How Great Tech Support, Even for a Product That’s Not Yours, Can Win Customers

Back in the late 1990s, the tech support team at Yonatan Stern’s former company CardScan was swamped. It was the days before USBs. In order to upload data from the business card scanner to a PC, customers needed to use a parallel connector, which wasn’t easy. “We sold between 10,000 and 15,000 units a month, and we had to give tech support to all of the customers who had trouble installing it,” says Stern, who is now CEO of the spinoff ZoomInfo and was featured in a story here last week. It was getting expensive.

He challenged his team to figure out a creative way to provide high-quality support at a lower cost. The result was a two-tier system that not only cost less to operate but also resulted in added product sales when happy customers started raving about the great customer service they received.

How did it work? First, Stern says, “We knew that the number one biggest fear of any customer is waiting on hold for tech support.” Being routed through an automated answering system and sitting on hold could waste a half hour of a customer’s time.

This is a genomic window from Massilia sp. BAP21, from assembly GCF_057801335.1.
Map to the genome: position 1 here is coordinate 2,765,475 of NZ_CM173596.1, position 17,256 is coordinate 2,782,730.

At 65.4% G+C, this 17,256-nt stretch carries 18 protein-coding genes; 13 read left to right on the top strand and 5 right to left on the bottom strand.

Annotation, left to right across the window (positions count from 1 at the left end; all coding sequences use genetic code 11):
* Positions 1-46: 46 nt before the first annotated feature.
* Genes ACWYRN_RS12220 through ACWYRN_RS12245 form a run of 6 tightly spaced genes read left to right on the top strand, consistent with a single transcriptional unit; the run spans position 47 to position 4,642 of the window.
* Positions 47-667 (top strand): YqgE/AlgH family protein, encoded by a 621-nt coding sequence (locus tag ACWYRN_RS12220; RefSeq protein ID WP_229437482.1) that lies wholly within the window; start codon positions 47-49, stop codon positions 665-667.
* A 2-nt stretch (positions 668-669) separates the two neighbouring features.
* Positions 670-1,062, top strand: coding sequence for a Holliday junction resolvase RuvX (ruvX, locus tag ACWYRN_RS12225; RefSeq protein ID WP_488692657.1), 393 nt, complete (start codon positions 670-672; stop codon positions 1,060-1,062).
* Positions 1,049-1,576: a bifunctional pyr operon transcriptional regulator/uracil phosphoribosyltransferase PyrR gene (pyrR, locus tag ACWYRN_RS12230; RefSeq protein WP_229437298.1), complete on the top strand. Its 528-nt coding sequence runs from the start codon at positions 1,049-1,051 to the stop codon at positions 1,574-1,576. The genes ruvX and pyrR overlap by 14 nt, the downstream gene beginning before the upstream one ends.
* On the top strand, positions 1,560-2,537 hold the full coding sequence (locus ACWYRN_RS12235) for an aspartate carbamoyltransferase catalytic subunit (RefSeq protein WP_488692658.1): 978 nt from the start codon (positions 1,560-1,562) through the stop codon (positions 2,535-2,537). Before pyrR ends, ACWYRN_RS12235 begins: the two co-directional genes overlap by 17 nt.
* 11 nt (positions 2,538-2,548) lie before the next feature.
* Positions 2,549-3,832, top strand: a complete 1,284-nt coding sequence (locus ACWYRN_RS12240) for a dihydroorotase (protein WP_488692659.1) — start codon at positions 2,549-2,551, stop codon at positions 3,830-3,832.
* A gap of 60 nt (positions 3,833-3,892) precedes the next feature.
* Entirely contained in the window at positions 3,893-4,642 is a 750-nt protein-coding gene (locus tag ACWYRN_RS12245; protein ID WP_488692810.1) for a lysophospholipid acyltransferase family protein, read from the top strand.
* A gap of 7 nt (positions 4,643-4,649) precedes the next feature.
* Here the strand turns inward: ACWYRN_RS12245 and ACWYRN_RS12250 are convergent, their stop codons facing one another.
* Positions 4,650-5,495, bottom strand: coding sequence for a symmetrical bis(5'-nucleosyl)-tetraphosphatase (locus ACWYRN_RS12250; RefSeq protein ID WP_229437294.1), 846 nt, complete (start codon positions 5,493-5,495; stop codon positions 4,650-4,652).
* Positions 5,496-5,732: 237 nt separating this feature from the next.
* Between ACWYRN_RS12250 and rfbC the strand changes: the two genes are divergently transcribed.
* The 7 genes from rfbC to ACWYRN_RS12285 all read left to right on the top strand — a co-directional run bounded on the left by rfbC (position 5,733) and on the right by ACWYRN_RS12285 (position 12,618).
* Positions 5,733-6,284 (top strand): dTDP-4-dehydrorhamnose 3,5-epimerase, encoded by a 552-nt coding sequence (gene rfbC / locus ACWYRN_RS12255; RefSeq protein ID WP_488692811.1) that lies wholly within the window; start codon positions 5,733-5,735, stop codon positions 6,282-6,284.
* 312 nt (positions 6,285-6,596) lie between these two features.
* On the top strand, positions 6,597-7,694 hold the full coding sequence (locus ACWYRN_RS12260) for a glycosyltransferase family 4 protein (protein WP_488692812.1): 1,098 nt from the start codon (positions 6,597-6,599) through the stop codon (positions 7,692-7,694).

So his team decided that a live tech would answer every call within 30 seconds. That person’s task was to understand the customer’s problem within 2 minutes and then do one of 2 things: Customers with simple problems that had been solved in the past would be sent an email with the solution. That saved the tech team time, empowered the customer to troubleshoot at a more convenient time, and also saved the customer and tech from waiting together for a PC to reboot to find out if the problem was solved. To customers reluctant to get off the phone before their problem was solved, technicians gave assurance that a live person always answered their calls within three rings.

If the problem was one the tech team had never encountered, then the call would be moved to a second tier technician who would work to solve it. The team also started tracking the questions it was getting. “If we got 100 people asking the same question every day, we knew that we should solve the problem at the product level,” Stern says.

An unforeseen consequence of CardScan’s responsiveness was that the tech desk started getting calls for support on another company’s product. The personal digital assistant Palm Pilot had a bug, and word spread that CardScan could solve a user’s problem in 30 seconds. When his employees told him they were fielding tech support for Palm Pilot, Stern told them to provide help, and to use the calls to market the value of CardScan to Palm Pilot’s customers. It was like cold calling ideal customers in reverse, and often it worked.